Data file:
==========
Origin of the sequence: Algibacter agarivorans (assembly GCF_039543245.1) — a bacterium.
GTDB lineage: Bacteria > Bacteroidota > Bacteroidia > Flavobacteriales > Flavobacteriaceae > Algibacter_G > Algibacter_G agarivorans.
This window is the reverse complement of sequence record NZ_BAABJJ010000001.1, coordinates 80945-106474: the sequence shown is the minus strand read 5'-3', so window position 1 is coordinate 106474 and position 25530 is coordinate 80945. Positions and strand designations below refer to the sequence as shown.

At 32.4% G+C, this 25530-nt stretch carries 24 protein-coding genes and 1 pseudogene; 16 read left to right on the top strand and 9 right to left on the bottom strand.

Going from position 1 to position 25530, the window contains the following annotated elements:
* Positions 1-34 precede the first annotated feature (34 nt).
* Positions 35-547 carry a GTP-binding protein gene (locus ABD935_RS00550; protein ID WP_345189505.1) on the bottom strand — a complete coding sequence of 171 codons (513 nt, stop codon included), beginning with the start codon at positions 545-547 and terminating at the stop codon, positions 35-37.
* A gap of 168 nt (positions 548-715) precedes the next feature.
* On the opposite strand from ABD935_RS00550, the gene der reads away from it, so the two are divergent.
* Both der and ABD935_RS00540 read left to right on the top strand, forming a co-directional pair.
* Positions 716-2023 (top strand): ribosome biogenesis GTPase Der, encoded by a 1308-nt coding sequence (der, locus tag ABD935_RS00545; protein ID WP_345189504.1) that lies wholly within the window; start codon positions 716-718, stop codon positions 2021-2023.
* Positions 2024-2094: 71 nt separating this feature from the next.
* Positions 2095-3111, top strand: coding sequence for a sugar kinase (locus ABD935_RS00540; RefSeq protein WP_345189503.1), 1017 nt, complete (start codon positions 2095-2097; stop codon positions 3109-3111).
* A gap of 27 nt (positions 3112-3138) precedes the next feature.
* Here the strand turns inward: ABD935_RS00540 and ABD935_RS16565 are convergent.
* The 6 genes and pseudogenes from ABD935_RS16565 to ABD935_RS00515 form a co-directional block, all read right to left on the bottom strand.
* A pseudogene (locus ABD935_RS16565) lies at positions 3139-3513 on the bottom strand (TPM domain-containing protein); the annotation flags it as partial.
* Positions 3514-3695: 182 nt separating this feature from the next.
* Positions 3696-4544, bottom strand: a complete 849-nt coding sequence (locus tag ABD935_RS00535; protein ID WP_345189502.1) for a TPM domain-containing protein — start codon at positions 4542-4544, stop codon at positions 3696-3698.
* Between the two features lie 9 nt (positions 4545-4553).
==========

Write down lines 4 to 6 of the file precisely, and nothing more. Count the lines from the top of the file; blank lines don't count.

At 32.4% G+C, this 25530-nt stretch carries 24 protein-coding genes and 1 pseudogene; 16 read left to right on the top strand and 9 right to left on the bottom strand.

Going from position 1 to position 25530, the window contains the following annotated elements:
* Positions 1-34 precede the first annotated feature (34 nt).